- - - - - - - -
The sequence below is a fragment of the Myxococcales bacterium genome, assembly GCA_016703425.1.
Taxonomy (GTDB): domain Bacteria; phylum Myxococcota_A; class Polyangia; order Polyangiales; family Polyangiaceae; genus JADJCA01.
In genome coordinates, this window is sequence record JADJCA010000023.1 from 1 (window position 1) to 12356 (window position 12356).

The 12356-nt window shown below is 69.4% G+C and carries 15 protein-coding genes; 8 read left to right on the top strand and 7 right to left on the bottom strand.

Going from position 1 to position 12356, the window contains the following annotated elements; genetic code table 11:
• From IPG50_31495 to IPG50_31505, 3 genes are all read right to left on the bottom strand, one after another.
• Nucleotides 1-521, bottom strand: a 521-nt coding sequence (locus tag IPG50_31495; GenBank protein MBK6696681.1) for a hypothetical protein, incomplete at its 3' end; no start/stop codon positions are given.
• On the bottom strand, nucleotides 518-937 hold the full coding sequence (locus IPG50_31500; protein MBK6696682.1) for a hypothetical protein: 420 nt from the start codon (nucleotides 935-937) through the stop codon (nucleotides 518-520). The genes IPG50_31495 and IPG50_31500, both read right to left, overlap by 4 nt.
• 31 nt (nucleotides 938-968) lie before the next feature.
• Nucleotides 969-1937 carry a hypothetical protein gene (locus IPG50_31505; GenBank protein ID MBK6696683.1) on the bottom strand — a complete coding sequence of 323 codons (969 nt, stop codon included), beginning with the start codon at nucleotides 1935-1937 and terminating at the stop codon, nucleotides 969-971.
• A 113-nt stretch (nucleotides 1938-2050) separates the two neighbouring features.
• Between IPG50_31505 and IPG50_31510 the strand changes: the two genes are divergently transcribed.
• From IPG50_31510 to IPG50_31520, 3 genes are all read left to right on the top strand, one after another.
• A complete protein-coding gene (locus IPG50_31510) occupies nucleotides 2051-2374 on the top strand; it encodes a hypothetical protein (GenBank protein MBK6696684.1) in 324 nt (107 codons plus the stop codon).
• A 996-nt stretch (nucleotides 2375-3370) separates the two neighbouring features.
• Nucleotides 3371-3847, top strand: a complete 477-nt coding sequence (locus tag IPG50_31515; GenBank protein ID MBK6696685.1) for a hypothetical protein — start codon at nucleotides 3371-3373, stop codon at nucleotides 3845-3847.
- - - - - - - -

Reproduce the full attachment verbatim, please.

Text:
The sequence below is a fragment of the Myxococcales bacterium genome, assembly GCA_016703425.1.
Taxonomy (GTDB): domain Bacteria; phylum Myxococcota_A; class Polyangia; order Polyangiales; family Polyangiaceae; genus JADJCA01.
In genome coordinates, this window is sequence record JADJCA010000023.1 from 1 (window position 1) to 12356 (window position 12356).

The 12356-nt window shown below is 69.4% G+C and carries 15 protein-coding genes; 8 read left to right on the top strand and 7 right to left on the bottom strand.

Going from position 1 to position 12356, the window contains the following annotated elements; genetic code table 11:
• From IPG50_31495 to IPG50_31505, 3 genes are all read right to left on the bottom strand, one after another.
• Nucleotides 1-521, bottom strand: a 521-nt coding sequence (locus tag IPG50_31495; GenBank protein MBK6696681.1) for a hypothetical protein, incomplete at its 3' end; no start/stop codon positions are given.
• On the bottom strand, nucleotides 518-937 hold the full coding sequence (locus IPG50_31500; protein MBK6696682.1) for a hypothetical protein: 420 nt from the start codon (nucleotides 935-937) through the stop codon (nucleotides 518-520). The genes IPG50_31495 and IPG50_31500, both read right to left, overlap by 4 nt.
• 31 nt (nucleotides 938-968) lie before the next feature.
• Nucleotides 969-1937 carry a hypothetical protein gene (locus IPG50_31505; GenBank protein ID MBK6696683.1) on the bottom strand — a complete coding sequence of 323 codons (969 nt, stop codon included), beginning with the start codon at nucleotides 1935-1937 and terminating at the stop codon, nucleotides 969-971.
• A 113-nt stretch (nucleotides 1938-2050) separates the two neighbouring features.
• Between IPG50_31505 and IPG50_31510 the strand changes: the two genes are divergently transcribed.
• From IPG50_31510 to IPG50_31520, 3 genes are all read left to right on the top strand, one after another.
• A complete protein-coding gene (locus IPG50_31510) occupies nucleotides 2051-2374 on the top strand; it encodes a hypothetical protein (GenBank protein MBK6696684.1) in 324 nt (107 codons plus the stop codon).
• A 996-nt stretch (nucleotides 2375-3370) separates the two neighbouring features.
• Nucleotides 3371-3847, top strand: a complete 477-nt coding sequence (locus tag IPG50_31515; GenBank protein ID MBK6696685.1) for a hypothetical protein — start codon at nucleotides 3371-3373, stop codon at nucleotides 3845-3847.